To sum up, Why It Doesn’t Matter gives off the stench of an average undergraduate term paper, albeit somewhat longer. The thesis was unoriginal, and the sources minimal. I’m hard-pressed to call the book serious scholarship when McAndrew constantly resorts to the pitiful reductio ad Hitlerum and makes endless references to George Orwell’s 1984. And as if to prove he could do worse, McAndrew winds down his book with a chapter on art, arguing that beauty isn’t in the eye of the beholder but intrinsic to the work. This claim leaves me uneasy. It is entirely due to my “social conditioning” that I find medieval paintings lacking depth, Eastern microtonal music a bit grating on the ears, and Shakespeare’s language rather old fashioned. However, I don
t doubt that others find these unquestioningly beautiful. It might have been McAndrew’s intent to disprove the validity of post-modernism; but with a finale like that, it should be quite clear to the reader why it rose in the first place.

* Yes, that was an attempt at irony.

Tuesday, November 19, 2013

Living ‘The Shameless Life’ (Book Review)

Shame is no stranger to Terilee Harrison, wife of Quartz Hill Church of Christ’s minister Terry Harrison and author of The Shameless Life: Recognize Your Shame and Overcome It (2013). Growing up, the typical preteen insecurities were augmented by vaginal atresia and other complications due to Mayer-Rokitansky-Kuster-Hauser (MRKH) syndrome. Embarrassing surgical procedures and feelings of inadequacy made the young Terilee anxious for acceptance and intent on faking the perfect life, both social and spiritual.

But perfectionism didn’t come easily. Her adult life became a story of a sexually uncomfortable marriage, divorce, affairs with married men, emotional abuse, risky pregnancies, and single motherhood. Terilee’s life became more deeply engulfed in shame until she learned how to overcome her past.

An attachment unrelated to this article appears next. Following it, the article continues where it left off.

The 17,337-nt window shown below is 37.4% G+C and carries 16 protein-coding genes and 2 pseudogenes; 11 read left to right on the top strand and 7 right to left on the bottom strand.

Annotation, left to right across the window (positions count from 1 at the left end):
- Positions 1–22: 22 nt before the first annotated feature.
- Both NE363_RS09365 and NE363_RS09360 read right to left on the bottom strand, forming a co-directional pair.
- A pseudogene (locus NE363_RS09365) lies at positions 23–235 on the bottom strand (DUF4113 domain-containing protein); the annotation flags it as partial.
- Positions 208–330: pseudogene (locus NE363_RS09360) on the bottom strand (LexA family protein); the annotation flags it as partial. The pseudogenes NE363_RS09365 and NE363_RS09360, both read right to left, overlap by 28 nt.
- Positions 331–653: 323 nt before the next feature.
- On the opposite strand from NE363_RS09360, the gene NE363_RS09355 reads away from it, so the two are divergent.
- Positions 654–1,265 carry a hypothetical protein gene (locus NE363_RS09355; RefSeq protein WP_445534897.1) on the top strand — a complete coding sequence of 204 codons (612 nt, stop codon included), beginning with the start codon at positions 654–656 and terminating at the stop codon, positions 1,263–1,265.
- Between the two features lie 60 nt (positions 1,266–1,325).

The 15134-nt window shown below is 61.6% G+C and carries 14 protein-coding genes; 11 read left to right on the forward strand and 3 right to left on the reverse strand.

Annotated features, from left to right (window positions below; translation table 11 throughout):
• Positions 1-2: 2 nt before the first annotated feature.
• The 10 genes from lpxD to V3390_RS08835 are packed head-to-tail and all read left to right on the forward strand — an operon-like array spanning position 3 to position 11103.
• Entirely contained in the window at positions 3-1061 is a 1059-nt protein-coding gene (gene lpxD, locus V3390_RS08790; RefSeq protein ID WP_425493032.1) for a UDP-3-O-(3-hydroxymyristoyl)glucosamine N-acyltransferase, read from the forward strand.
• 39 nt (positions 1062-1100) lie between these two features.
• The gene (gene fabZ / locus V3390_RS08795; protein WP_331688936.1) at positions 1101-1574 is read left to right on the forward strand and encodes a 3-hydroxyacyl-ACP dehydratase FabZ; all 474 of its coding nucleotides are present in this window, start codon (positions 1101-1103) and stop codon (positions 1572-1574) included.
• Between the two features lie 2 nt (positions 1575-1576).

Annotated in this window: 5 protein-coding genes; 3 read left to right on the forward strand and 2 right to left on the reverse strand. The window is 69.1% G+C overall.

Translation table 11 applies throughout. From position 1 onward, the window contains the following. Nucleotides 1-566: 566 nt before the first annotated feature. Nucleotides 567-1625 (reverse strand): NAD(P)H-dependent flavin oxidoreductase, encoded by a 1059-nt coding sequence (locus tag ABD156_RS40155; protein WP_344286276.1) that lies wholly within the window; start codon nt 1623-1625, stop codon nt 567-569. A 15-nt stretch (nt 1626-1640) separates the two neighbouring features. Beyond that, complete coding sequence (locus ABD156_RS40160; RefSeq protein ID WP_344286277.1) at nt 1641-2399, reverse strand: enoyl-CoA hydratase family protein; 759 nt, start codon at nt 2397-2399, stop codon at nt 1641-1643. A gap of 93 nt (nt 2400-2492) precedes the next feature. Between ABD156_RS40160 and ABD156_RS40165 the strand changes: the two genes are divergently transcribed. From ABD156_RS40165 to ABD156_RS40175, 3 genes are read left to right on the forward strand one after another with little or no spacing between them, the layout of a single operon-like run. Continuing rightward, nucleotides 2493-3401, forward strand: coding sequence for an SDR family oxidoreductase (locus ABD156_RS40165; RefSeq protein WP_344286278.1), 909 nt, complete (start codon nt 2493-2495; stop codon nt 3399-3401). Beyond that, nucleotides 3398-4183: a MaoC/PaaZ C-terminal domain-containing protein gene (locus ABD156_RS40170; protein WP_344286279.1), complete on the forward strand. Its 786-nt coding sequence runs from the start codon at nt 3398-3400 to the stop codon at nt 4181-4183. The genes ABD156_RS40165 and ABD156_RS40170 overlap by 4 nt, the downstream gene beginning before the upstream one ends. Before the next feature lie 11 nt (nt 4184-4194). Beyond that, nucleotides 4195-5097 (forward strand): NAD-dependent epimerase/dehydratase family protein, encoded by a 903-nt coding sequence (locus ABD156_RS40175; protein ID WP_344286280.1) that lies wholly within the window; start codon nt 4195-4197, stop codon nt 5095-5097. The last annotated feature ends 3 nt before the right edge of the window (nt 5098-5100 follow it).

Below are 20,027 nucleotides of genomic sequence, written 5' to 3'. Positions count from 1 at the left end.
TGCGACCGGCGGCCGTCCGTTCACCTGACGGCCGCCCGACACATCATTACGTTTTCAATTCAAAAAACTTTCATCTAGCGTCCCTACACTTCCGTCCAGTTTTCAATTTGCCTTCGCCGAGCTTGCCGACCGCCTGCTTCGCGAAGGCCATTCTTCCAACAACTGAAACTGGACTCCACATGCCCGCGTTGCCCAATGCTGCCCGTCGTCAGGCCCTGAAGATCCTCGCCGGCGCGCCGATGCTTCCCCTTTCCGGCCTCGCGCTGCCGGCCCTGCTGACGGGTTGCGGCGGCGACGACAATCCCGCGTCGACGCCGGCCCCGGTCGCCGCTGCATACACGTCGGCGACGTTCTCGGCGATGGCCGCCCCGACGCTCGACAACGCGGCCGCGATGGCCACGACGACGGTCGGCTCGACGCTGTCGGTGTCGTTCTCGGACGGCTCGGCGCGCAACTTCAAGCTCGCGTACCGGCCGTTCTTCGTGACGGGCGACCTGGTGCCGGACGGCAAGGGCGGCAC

Now a radio show hostess for Elevate Radio (CWA Radio Network, Blog Talk Radio), life coach, and much-in-demand speaker for churches and community organizations, Terilee helps others whose lives are smothered in shame, the “tool of Satan” that keeps us from accepting God’s forgiveness and love. Her book The Shameless Life, part memoir and part self-help workbook, guides the reader through a process of acknowledging hidden shame, relying on God’s perfect justice, and accepting pain as a way of growing closer to Him.

The Shameless Life is not the smoothest read, Terilee obviously being a stronger speaker than author. The transitions from her personal story to the chapter workbook portions are a bit awkward, and some of the biblical examples seem forced. However, the topic’s uniqueness makes the book worth a look-up, and there is unbelievable power in Terilee’s personal testimony. The Shameless Life could serve as a valuable resource for both the healing Christian and non-believer. Be it a physical disability, sexual sin, or history of domestic violence that may haunt them, women can transform their own shameful pasts into confident, effective futures by learning to live in the freedom of Christ.